On one mild night with the moon high in the starlit heavens, the High Priest murdered his brother and entombed him in the Great Pyramid of Khetep. With Ptra, the sun god, beating down his searing hot rays, the High Priest of Khemri was crowned Priest King of Khemri and Nehekhara. All swore fealty and paid tribute to him. All bowed down befor Nagash.

Nagash was full of lust and pride. Anyone who dared oppose him was immediately cast out, tortured in the most heinous way imaginable before being killed. All dissenters were either murdered while they slept or cowed into obedience under pain of death. But it wasn't just the fact that Nagash held the supreme post in the empire that everyone feared him. They feared him more for being a skilled sorcerer. Though he was quite an insane man he had a great capacity for learning, as evidenced by his swift rise in the Mortuary Cult, and obviously had a brilliant mind.

Under Nagash, Nehekhara began to crumble. He ordered a pyramid be built that would eventually become the largest construction ever to be built by man: the Black Pyramid of Nagash. This grand design was not without cost, however. Thousands of slaves from both the locality and those taken as tribute from far-off places paid in blood to build Nagash's pyramid. Gold was brought in from miles around to pay for this construction as well as huge building blocks taken from quarries as far away as the southern World's Edge Mountains. The entire economy was centred around this gargantuan construction and eventually the great cities of Nehekhara began to pay the price for Nagash's vision. Starvation wracked the lands and revolts, brutally suppressed until now, were commonplace not only by the citizens but the armies too. Fearful for their own positions as well as for their own people and lands, the other kings allied together and mustered what would be known as the Army of the Seven Kings to oust Nagash from power.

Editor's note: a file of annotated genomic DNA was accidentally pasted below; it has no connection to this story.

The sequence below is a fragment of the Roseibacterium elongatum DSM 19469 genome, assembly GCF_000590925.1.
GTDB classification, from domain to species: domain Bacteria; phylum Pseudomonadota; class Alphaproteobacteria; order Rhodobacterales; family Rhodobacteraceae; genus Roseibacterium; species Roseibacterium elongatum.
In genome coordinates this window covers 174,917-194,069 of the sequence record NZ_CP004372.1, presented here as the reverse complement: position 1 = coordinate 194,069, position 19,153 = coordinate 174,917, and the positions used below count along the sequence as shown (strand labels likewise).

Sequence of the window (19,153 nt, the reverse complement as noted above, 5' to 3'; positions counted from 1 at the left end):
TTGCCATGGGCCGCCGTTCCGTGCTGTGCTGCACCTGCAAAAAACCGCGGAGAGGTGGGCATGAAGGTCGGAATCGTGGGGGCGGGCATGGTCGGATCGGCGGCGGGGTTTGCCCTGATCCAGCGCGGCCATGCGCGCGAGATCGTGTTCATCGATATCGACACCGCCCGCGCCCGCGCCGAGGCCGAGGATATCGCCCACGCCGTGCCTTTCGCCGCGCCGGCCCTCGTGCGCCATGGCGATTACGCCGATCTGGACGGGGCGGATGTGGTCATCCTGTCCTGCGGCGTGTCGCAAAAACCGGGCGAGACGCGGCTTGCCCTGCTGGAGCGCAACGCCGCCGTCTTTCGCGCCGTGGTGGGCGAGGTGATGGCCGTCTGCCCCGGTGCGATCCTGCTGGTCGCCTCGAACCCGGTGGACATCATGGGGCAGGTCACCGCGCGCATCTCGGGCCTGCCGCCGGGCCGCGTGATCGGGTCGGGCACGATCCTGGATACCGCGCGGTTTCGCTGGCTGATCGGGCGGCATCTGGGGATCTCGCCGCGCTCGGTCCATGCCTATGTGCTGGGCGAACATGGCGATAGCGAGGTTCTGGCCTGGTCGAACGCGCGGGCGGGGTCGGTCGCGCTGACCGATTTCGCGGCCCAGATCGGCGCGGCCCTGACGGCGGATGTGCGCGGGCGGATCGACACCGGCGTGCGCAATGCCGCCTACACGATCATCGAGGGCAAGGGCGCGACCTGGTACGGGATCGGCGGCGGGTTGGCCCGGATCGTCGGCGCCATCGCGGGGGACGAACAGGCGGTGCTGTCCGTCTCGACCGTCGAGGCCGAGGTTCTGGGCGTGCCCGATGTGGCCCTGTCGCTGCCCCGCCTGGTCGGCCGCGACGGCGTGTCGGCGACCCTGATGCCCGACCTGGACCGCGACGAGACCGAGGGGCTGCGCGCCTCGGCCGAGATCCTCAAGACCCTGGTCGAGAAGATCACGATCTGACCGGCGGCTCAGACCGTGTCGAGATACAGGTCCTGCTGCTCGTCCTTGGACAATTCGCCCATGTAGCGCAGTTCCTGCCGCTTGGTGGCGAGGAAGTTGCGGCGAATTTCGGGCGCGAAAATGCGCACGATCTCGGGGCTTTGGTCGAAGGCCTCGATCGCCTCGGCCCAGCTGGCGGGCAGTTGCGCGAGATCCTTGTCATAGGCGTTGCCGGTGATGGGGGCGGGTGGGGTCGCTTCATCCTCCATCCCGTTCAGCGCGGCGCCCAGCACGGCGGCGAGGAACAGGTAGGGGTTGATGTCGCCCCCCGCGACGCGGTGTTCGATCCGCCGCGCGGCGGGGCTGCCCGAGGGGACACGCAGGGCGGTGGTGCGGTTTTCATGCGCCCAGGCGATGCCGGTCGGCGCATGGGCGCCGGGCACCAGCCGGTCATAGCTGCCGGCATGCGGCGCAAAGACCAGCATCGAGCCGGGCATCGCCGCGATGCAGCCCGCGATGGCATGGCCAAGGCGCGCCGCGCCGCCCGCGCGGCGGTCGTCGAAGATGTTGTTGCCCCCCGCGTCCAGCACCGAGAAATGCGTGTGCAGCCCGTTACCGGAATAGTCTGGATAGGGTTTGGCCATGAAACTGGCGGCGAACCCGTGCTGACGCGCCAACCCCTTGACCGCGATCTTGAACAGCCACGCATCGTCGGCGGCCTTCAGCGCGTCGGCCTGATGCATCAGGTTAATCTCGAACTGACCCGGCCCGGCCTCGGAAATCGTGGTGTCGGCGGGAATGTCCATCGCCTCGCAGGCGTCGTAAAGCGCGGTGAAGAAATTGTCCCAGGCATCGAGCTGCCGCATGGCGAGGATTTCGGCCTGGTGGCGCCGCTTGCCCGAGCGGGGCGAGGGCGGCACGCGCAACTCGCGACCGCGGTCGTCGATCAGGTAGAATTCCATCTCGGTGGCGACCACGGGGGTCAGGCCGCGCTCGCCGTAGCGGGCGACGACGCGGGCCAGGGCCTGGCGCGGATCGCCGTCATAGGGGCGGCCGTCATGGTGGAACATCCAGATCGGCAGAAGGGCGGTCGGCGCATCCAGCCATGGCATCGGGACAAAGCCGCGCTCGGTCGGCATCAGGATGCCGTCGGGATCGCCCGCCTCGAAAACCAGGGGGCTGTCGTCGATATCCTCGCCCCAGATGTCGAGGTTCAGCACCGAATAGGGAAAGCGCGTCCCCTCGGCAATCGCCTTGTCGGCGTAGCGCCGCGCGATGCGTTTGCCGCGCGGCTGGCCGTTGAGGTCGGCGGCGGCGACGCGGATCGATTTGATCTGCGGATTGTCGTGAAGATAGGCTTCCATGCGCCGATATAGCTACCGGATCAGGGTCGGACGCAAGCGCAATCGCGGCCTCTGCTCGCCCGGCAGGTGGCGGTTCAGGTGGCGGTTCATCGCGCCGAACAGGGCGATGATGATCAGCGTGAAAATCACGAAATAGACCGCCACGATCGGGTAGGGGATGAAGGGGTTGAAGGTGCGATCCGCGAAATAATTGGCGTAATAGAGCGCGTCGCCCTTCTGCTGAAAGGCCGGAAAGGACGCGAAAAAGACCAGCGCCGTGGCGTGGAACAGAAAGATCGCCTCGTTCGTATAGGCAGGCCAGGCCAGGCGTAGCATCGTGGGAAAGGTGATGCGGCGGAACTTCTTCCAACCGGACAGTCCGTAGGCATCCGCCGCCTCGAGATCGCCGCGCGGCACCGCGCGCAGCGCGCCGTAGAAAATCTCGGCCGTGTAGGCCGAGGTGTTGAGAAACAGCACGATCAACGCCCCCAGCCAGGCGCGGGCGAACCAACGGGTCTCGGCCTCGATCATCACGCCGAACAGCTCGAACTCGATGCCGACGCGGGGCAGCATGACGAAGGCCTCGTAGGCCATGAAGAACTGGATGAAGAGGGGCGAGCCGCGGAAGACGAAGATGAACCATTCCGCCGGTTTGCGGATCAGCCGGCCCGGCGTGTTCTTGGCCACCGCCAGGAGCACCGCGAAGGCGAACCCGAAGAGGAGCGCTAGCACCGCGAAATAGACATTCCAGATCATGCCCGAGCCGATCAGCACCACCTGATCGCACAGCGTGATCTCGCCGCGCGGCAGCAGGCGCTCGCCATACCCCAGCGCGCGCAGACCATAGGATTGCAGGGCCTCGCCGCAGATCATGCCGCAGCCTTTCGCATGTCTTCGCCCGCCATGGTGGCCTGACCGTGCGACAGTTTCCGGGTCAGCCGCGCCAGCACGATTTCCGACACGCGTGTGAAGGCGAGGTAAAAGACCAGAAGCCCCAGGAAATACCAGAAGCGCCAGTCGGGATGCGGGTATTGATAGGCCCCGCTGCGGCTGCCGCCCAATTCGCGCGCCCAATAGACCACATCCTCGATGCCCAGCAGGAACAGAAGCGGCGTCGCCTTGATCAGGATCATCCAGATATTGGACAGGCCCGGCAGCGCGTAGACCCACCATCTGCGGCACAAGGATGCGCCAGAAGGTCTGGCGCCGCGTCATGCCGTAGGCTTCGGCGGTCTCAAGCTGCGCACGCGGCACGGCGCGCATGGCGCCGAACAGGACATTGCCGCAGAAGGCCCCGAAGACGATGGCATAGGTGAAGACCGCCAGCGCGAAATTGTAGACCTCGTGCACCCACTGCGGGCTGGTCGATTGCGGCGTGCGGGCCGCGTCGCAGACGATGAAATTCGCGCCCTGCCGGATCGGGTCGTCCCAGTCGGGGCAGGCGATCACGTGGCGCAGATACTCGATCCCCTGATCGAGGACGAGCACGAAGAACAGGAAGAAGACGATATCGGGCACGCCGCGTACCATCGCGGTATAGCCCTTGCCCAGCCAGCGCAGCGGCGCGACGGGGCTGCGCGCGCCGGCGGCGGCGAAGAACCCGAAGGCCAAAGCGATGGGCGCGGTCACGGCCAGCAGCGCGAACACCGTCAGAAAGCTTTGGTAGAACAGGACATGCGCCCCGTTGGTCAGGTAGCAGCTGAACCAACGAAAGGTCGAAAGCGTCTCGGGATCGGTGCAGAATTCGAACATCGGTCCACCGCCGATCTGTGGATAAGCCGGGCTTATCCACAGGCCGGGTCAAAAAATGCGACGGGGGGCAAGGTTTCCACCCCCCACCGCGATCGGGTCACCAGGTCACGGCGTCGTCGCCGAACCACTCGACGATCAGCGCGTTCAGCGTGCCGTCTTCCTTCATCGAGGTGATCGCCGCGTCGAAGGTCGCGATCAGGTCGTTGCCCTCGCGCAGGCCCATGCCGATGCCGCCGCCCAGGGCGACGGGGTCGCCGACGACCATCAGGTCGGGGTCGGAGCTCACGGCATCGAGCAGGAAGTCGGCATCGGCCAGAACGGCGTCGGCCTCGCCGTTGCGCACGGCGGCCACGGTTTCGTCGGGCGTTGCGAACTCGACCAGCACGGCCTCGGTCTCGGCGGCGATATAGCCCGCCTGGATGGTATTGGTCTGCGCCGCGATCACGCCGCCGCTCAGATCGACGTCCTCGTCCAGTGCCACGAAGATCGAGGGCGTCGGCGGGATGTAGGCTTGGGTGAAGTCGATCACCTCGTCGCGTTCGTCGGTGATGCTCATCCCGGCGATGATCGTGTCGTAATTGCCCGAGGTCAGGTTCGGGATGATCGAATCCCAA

Although Nagash faced the innumerable host of the Seven Kings, which far outnumbered his own army, he had not been idle during his years as the High Priest of the Mortuary Cult and when the Black Pyramid was being built. He learnt many secrets that were forbidden to the Liche Priests of ages past. He had learned the first steps of necromancy and even daemonology. With this knowledge Nagash was able to summon the first army of the dead. It's chief weapon was fear and when the army of the Seven Kings first beheld them many lost heart and fled but it wasn't enough to save Nagash from defeat. After a brief siege against the Black Pyramid Nagash fled to the north-east. At this time Nagash's necromantic powers weren't powerful enough to overcome such an enemy. 

Nagash left behind two legacies: the first was his Black Pyramid, which was shunned by all, the second was his research into the necromantic and daemonic. The last was his most terrible legacy which would, in time, cause the downfall of a great empire and it would affect many kings and queens to come.